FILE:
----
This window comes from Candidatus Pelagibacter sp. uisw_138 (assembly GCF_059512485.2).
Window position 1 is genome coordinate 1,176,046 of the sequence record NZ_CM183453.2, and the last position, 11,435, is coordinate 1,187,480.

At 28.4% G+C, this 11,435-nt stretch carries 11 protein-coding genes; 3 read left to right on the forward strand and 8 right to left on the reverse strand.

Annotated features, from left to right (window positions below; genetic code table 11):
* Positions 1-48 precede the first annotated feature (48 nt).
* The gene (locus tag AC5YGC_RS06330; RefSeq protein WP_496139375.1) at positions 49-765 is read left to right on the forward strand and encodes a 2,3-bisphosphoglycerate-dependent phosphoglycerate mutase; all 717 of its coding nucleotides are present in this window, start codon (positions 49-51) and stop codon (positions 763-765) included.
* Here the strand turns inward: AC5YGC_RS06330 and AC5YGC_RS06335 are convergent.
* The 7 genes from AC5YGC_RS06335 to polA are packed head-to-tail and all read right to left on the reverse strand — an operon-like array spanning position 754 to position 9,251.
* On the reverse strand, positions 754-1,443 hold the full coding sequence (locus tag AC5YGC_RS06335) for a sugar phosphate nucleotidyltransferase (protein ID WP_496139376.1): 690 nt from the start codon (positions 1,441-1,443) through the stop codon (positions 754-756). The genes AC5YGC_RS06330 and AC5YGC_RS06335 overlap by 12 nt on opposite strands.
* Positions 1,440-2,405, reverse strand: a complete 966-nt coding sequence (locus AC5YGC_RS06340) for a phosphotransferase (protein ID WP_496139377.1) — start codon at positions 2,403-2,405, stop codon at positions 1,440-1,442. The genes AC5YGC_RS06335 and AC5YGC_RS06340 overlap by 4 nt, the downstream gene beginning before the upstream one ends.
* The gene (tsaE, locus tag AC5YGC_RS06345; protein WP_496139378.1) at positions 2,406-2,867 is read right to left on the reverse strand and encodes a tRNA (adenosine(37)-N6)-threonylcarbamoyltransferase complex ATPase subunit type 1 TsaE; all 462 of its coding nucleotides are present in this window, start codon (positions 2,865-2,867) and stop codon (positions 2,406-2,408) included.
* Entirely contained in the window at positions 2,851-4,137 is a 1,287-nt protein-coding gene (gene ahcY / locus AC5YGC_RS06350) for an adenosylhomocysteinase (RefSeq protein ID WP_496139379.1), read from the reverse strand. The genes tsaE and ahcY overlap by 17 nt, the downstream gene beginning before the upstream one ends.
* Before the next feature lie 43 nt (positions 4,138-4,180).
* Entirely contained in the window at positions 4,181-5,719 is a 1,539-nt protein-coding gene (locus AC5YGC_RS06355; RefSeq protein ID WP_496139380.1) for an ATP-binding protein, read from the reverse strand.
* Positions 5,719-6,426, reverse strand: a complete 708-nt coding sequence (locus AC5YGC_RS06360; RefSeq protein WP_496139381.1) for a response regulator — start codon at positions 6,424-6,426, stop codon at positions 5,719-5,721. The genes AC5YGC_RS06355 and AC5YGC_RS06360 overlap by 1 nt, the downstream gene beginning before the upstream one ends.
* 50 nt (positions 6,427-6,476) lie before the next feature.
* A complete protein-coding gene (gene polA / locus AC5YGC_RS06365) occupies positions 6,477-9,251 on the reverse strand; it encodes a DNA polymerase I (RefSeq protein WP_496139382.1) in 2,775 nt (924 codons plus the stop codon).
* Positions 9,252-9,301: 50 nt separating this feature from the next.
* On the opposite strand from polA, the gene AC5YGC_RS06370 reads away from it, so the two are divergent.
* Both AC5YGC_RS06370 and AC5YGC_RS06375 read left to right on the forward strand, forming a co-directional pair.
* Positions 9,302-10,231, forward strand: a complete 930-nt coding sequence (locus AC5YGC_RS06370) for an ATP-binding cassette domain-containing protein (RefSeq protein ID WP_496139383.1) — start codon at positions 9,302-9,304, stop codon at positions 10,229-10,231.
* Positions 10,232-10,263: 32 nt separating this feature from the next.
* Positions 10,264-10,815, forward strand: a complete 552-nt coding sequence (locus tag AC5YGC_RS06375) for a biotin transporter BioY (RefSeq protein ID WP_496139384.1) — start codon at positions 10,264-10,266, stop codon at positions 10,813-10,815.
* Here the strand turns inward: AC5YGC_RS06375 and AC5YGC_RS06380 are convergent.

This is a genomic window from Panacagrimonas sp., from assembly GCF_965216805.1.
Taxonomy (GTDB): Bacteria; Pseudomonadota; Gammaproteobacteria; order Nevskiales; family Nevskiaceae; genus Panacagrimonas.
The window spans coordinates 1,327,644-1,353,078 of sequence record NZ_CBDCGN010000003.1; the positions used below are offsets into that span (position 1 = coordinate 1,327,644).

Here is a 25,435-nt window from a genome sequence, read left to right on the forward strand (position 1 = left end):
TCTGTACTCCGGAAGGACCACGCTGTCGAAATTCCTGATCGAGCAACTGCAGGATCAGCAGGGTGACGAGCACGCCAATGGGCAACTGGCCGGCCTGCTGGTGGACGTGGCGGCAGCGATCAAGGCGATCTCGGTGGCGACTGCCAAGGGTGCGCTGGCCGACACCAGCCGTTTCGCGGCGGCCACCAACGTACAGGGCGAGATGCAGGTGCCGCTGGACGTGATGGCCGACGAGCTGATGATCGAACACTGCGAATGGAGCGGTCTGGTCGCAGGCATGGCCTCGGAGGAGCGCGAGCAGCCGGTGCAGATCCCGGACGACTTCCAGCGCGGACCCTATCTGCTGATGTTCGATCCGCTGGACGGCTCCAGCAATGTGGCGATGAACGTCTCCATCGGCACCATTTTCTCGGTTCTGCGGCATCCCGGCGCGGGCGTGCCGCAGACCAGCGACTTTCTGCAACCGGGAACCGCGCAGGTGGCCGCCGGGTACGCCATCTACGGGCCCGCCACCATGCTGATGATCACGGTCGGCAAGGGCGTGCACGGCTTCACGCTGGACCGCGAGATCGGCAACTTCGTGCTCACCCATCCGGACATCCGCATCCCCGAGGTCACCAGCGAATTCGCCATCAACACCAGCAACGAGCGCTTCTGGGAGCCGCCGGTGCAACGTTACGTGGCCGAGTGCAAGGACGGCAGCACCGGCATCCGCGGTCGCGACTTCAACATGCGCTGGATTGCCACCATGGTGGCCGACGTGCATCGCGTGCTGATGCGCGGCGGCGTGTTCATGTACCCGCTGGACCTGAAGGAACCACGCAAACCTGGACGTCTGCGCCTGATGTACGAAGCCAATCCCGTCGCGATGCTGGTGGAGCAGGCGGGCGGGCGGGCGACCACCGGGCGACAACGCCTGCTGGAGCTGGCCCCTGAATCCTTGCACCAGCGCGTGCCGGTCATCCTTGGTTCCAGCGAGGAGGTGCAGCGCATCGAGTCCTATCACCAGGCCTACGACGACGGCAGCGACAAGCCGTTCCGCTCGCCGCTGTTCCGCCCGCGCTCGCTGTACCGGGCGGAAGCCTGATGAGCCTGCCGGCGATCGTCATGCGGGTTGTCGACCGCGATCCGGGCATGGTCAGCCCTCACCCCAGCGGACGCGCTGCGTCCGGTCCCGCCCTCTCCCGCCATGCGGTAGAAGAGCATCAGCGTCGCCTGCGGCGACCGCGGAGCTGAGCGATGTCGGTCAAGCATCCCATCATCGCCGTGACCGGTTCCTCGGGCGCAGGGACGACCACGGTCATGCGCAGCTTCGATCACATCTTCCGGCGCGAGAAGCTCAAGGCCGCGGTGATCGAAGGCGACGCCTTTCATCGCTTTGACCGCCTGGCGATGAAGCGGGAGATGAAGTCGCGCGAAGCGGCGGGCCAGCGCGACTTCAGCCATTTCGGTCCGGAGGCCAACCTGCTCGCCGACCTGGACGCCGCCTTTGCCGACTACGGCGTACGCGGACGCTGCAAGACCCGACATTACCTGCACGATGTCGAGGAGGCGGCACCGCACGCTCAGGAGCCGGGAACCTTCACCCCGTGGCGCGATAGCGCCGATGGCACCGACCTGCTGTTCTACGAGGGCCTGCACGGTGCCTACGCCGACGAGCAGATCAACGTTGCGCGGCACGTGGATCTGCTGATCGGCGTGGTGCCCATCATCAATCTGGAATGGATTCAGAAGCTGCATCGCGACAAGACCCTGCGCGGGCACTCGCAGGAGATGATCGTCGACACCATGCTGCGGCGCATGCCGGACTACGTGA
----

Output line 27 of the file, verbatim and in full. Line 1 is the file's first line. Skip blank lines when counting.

The window spans coordinates 1,327,644-1,353,078 of sequence record NZ_CBDCGN010000003.1; the positions used below are offsets into that span (position 1 = coordinate 1,327,644).